Millions of Australians are waking up to sweltering weather on Saturday morning, with temperatures predicted to hit 10 degrees above the seasonal average.
The heatwave-like temperatures will see residents of Sydney, Melbourne and Brisbane sweat through incredibly high spring temperatures, with some areas of Sydney’s west forecast to top 35 degrees.
Sky News Weather meteorologist Alison Osborne said: “From Thursday to Tuesday, temperature anomalies of 8-12 degrees above average are across the south and east, peaking at 12-16 degrees above average in South Australia on Sunday and Monday.
“The heat in the Sydney on Monday and Tuesday could be in the mid-thirties which would be the city’s hottest September weather in six years”.
A heatwave has not been fully declared because while the days will be baking, Aussies will get some relief at night with temperatures largely forecast to stay cool.
However, the Bureau of Meteorology warned the coming months will be hotter and drier.
Its Long Range Forecast, for October through to December, found temperatures were above average while rainfall was below average in August – a trend the Bureau believes will continue through to the end of the year.
Residents Fire danger ratings for huge areas of the East coast have moved from moderate to high, which means residents should be ready to act to protect themselves and their property from fire.
NSW Health executive director of health protection Dr Jeremy McAnulty said people should minimise heat exposure with maximum temperatures in the mid to high 30s forecast for many parts of the state.
“It’s important you do not allow yourself to become too hot or dehydrated by minimising physical activity outdoors during the day and staying well hydrated by drinking water,” he said.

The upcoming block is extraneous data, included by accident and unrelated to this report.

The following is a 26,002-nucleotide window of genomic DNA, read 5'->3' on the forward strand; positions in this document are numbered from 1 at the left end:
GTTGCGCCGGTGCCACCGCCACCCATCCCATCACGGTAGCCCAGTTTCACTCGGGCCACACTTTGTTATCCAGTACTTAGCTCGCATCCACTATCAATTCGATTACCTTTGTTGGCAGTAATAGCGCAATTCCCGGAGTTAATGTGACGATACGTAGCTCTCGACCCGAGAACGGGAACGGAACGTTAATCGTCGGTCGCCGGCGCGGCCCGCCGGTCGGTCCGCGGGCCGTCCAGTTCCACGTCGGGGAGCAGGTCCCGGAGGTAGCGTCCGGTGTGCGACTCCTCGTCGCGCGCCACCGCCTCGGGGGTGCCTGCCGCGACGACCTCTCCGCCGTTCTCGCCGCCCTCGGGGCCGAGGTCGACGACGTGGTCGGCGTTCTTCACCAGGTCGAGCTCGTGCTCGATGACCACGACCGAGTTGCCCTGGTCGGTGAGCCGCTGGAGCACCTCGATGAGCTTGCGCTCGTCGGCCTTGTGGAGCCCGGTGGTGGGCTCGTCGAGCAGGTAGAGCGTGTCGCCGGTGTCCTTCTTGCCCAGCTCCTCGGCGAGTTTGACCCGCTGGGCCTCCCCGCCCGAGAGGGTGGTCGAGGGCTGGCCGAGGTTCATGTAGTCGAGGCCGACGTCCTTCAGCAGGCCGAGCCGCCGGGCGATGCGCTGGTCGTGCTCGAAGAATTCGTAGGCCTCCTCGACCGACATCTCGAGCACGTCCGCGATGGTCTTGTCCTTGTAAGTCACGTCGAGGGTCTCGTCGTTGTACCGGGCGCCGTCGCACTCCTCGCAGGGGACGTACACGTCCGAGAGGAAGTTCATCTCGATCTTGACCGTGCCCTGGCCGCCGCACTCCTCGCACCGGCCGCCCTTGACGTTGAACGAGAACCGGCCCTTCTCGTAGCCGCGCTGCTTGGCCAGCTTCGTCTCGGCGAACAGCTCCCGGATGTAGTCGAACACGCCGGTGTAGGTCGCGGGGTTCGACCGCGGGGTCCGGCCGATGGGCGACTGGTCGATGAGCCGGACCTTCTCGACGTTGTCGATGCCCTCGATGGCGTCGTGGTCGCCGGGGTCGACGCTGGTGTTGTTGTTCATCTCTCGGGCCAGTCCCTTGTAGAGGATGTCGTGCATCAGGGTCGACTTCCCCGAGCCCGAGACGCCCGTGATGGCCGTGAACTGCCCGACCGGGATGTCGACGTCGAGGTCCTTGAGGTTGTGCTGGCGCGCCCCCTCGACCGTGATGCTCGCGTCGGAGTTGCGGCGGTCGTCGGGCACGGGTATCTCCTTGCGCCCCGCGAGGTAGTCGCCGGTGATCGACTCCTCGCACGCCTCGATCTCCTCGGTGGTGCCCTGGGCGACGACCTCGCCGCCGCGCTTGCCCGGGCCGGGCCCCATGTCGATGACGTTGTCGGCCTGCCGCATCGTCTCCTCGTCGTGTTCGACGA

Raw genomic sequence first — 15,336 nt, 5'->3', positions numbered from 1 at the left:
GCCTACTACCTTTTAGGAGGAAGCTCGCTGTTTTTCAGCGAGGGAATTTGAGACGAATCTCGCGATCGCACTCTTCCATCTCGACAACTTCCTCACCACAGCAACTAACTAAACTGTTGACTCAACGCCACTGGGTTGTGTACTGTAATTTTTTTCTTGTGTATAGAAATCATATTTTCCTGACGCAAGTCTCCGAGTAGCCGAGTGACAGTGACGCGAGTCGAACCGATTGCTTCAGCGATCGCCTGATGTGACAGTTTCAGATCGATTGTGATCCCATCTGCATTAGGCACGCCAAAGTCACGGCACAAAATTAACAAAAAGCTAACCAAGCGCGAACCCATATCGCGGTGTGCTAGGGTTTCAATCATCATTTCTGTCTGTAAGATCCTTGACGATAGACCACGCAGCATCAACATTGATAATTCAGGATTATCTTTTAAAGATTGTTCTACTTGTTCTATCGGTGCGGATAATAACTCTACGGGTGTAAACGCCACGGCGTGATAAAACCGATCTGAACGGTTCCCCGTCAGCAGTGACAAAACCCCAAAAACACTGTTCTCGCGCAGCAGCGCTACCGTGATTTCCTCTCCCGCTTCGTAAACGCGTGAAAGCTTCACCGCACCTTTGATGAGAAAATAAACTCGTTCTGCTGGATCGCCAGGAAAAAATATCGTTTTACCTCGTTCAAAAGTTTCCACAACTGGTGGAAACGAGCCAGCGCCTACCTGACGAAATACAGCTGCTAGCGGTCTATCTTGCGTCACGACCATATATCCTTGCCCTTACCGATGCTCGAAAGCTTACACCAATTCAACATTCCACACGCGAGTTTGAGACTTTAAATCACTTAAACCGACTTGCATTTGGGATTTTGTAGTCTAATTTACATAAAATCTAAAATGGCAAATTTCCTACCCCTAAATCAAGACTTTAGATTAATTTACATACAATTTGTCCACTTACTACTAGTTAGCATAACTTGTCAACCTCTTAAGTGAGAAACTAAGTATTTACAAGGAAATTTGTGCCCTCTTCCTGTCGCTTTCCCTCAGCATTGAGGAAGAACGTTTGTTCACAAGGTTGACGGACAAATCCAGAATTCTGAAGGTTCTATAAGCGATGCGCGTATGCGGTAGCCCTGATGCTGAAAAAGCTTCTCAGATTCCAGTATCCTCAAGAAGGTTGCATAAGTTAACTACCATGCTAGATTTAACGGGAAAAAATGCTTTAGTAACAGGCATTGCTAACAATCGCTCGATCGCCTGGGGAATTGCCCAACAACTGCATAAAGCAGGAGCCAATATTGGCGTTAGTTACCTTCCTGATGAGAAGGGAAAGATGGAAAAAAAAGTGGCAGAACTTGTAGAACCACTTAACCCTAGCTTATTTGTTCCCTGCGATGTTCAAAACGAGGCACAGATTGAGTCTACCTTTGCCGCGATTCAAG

“Don’t wait until you’re thirsty before drinking water.
“It’s best to try and avoid the heat of the day by staying indoors and keeping curtains and blinds shut early.
“If you don’t have airconditioning, using a fan, wetting your skin with a sponge, spray or water-soaked towel can help to keep you cool.”
Dr McAnulty also warned the heat posed a special danger to the elderly, the very young and those with medical conditions.
“People over 65, people with chronic medical conditions and babies and young children are particularly sensitive to the heat,” he said.
“Stay in regular contact with elderly neighbours, friends and relatives who may need help.”
Heat exposure can cause severe illness, hospital admission and even death.
It can also exacerbate the risk of underlying health conditions and cause a severe medical episode such as a heart attack or difficulty breathing.
Signs of heat-related illness include dizziness, tiredness, irritability, excessive thirst, fainting, headache, changes in skin colour, rapid pulse, shallow breathing, nausea, vomiting and confusion.
Fears for thousands running in scorching heat
The warm weather has also prompted concern for the safety of tens of thousands of runners who will descend on the streets of Sydney for the city’s famous marathon on Sunday.
The 42.195km race will take runners hours to complete, with the temperature expected to hit a maximum of 28C and humidity at 65 per cent.
Sydney Marathon Race Director, Wayne Larden, issued a statement on Friday, saying the event was making the changes and moving the start time earlier as it was committed to delivering a “world-class, safe event for participants”.
“Following extensive consultation with key stakeholders including the Rural Fire Service (RFS), Bureau of Meteorology (BOM) and NSW health, organisers of Sydney Marathon will provide the following information to participants,” the statement read.
“The advice is being provided due to the expected higher than average temperature conditions forecast for the event on Sunday 17 September 2023 and provide detailed guidance to all participants on how to best take care of themselves before, during, and after the race.”
The event will now begin at 5.45am – the coolest point of the day – with 21.1km event runners expected to finish within two hours and 30 minutes.